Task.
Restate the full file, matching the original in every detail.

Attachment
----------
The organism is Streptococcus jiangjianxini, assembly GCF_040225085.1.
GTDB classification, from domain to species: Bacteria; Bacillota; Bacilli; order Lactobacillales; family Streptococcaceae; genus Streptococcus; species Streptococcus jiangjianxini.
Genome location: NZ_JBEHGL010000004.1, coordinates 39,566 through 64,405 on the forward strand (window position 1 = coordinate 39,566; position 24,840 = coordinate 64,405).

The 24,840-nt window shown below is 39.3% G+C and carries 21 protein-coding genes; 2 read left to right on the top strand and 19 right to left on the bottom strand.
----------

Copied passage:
The organism is Streptococcus jiangjianxini, assembly GCF_040225085.1.
GTDB classification, from domain to species: Bacteria; Bacillota; Bacilli; order Lactobacillales; family Streptococcaceae; genus Streptococcus; species Streptococcus jiangjianxini.
Genome location: NZ_JBEHGL010000004.1, coordinates 39,566 through 64,405 on the forward strand (window position 1 = coordinate 39,566; position 24,840 = coordinate 64,405).

The 24,840-nt window shown below is 39.3% G+C and carries 21 protein-coding genes; 2 read left to right on the top strand and 19 right to left on the bottom strand.